Cheddar Scallion Biscuits

These biscuits are awesome. And if there’s any doubt that that last statement is just a result of my I-haven’t-had-a-biscuit-in-years brain talking, my husband ate seven of these last night along with his meal.

Ever since I discovered Daiya cheese, I’ve had this idea that I wanted to make cheddar-scallion biscuits. It was sort of one of those recipes that lingered in the back of my mind, but one I never tried to execute for one reason or another. Maybe I was out of an ingredient. Maybe I was tired. Maybe I was watching my calories and didn’t really feel like testing batches of biscuits for days. Whatever the reason, the gluten-free, vegan cheddar-scallion biscuit was, for a long time, a figment of my imagination — a recipe that seemed destined to live forever in my head.

One advantage of being unemployed (always have to look for a silver lining, right?) is that all of the recipes that have made homes in my imagination have actually been given an opportunity to come to life. The best part about this one is that it’s even easier to make in reality than it was in my head. While the first batch I made contained xanthan gum, I found that the Daiya cheese held everything together nicely enough, and the addition of gum only served to make these chewier and gummier; less flaky.

Serve these with chili or soup. I think they’re the perfect addition to a fall evening. I don’t even think the picture does justice, because it struck me that these appear sort of dry-ish and heavy in the picture, and they are actually quite light and flaky and soft inside. While I thought the addition of garbanzo bean flour lightened up the batter and made the final product even flakier, you could use 1 cup of brown rice flour if that’s all you have on hand. The final product will be slightly more dense, but still good.

On that note, I’m off to apply to do more job applications and maybe make some more recipes while I’m at it. I’m curious: what recipes have you conjured-up in your head but never actually got around to trying?

Gluten-Free, Vegan Cheddar Scallion Biscuits:

The reason I’ve listed the brands I’ve used here is that I’ve noticed a stark contrast between results with different brands of flours — especially when it comes to brown rice flour. Feel free to use whichever brand you have on hand, but keep in mind that the results might vary.

3/4 cup Bob’s Red Mill Brown Rice Flour

1/4 cup Bob’s Red Mill Garbanzo Bean (chickpea) Flour

1/2 cup Bob’s Red Mill Potato Starch

2 teaspoons baking powder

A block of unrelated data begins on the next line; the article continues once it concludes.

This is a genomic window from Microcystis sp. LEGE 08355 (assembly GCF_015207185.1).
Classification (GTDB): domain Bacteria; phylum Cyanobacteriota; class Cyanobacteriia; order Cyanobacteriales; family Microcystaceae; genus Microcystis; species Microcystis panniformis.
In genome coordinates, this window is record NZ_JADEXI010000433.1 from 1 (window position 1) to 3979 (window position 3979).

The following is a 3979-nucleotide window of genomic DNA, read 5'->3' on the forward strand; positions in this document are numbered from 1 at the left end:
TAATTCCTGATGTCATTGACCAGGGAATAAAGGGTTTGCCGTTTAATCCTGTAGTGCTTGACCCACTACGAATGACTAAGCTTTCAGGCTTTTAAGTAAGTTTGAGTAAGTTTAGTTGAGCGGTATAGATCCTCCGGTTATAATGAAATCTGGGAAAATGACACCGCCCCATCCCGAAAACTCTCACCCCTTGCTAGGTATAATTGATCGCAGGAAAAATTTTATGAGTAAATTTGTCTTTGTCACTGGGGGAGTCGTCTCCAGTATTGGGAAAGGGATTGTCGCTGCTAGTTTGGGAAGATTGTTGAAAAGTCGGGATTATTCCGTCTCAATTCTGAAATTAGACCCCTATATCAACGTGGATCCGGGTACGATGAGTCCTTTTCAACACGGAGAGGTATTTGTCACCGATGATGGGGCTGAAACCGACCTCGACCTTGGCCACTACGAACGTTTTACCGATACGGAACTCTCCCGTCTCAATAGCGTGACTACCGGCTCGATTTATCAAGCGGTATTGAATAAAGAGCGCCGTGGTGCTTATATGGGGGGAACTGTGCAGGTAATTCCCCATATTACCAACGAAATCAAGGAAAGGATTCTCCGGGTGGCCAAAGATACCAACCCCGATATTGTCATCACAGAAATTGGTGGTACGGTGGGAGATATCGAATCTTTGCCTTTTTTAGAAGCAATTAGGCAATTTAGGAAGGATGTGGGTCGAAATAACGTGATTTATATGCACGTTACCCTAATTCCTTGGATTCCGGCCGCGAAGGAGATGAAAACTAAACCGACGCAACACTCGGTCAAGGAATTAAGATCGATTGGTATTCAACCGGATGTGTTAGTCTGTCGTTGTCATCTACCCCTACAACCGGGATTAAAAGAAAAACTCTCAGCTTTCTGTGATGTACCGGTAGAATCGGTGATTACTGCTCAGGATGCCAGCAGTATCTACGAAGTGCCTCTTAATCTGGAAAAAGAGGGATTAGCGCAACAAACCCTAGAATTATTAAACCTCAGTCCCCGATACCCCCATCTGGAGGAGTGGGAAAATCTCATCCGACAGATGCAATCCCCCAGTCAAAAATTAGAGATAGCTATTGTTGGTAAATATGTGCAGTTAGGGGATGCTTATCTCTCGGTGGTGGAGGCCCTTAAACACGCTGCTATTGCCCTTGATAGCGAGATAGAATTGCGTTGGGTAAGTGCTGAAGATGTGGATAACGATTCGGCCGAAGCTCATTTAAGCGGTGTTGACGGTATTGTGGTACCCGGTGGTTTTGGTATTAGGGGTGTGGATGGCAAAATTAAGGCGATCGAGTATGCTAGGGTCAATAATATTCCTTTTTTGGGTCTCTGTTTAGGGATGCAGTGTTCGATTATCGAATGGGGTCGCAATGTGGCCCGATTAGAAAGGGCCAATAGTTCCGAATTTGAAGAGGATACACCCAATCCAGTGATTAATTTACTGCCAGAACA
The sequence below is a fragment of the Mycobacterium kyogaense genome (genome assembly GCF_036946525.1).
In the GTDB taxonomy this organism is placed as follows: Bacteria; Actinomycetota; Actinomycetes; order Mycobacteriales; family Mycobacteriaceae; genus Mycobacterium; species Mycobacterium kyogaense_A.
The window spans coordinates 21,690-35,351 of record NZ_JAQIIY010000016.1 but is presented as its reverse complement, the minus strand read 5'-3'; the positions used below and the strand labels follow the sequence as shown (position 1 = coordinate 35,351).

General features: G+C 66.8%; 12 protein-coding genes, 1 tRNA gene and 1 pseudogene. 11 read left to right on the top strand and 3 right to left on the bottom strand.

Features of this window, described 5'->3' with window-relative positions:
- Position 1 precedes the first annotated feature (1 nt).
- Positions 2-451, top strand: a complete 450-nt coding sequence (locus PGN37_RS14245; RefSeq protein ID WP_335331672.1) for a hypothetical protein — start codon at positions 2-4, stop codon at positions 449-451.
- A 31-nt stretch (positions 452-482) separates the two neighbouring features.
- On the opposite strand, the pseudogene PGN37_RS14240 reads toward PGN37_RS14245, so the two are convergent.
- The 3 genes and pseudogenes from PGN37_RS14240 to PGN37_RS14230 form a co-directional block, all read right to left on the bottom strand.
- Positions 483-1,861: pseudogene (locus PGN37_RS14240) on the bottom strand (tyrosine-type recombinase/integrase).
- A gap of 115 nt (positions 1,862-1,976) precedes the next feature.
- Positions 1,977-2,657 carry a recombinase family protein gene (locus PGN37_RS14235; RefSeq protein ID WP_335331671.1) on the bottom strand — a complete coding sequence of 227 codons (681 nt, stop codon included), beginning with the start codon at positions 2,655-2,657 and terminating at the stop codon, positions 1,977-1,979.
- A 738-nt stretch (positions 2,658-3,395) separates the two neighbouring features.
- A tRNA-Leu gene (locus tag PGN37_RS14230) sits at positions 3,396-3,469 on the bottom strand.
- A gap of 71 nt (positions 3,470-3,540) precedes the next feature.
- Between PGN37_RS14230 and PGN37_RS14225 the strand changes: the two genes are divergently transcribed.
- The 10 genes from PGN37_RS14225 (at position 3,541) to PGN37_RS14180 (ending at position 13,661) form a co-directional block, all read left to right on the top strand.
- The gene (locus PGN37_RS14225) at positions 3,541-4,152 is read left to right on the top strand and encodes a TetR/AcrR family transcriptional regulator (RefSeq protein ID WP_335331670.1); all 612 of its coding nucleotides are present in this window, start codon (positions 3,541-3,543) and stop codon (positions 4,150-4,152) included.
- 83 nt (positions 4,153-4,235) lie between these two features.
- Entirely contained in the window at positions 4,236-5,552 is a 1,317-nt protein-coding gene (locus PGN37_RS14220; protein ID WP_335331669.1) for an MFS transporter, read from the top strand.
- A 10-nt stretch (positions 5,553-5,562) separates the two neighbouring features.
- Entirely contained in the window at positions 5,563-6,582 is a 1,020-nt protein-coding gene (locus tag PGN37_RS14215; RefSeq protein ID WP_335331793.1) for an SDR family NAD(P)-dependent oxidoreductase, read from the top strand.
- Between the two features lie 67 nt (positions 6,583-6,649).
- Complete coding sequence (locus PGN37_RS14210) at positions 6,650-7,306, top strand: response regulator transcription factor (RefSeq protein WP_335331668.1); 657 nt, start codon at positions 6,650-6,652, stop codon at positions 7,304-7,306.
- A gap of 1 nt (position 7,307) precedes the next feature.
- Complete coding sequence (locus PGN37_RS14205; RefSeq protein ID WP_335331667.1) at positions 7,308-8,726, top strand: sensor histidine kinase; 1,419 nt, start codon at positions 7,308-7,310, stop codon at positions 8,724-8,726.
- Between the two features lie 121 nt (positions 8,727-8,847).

1 teaspoon baking soda

1/2 teaspoon sea salt

5 tablespoons Spectrum Organic Shortening

1/2 cup + 1 tablespoon light coconut milk, plus more for brushing

1 tablespoon agave nectar

3/4 cup Daiya vegan cheddar cheese

1/4 cup scallions, chopped

Directions:

1. Preheat oven to 350.

2. In a large mixing bowl, whisk together flours, baking powder, baking soda and salt. Add shortening and, using your hands, crumble into the flour mixture. Add in agave and coconut milk and stir until everything just comes together. You can use a little more (about a tablespoon) coconut milk if necessary but try to stick with the 1/2 cup + 1 tablespoon (the more liquid, the more dense and chewy these will be). Add Daiya and scallions and knead into the dough using your hands until evenly distributed.

3. Drop batter by packed 1/4 cup onto a pre-greased or parchment-lined baking sheet, a few inches apart. Press down slightly on each biscuit with the bottom of measuring cup to flatten. Brush tops with coconut milk.

4. Bake biscuits in preheated oven for 25-30 minutes, until golden brown. Eat while still warm or let cool on a rack until ready to eat.

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Antioxidant Quinoa Salad

When you watch as many cooking shows as I do, you tend to become familiar with the standard jargon that gets tossed around during the course of a given episode. There’s the “make sure to wash your hands very well after handling chicken!!” That one’s an oldy but a goodie. Then there’s the obligatory “al dente” definition — “it means ‘to the teeth!'” — that follows every time you’re told how to cook your pasta. And of course there’s the endless oggling of a dish in its final moments of preparation, which can take many forms but usually involves something to the effect of, “now would you look at how gorgeous this is?” The last of these is perhaps the most familiar and pervasive, often preceding every end-of-show sendoff. This is understandable, considering appearance is an important aspect of selling a dish. After all, no one cares if something is “healthful,” “super easy,” or even “delish” if it’s going to scare their dinner guests away.

Despite this, I have to say that I’m not usually one to oggle my dishes. This is in large part because I’m usually so hungry and impatient by the time it’s ready that I tend to dig in the moment I get a chance, not allowing myself to take it all in. It’s only until I’m uploading my photos hours later that I appreciate the aesthetic aspects — or lack thereof — of a particular dish. But tonight was different. As I tossed the speckled red-pink pomagranates with the vibrant green parsley against a backdrop of fluffy quinoa, I was sort of mesmerized by the beauty of it all. So I took a moment just to stare.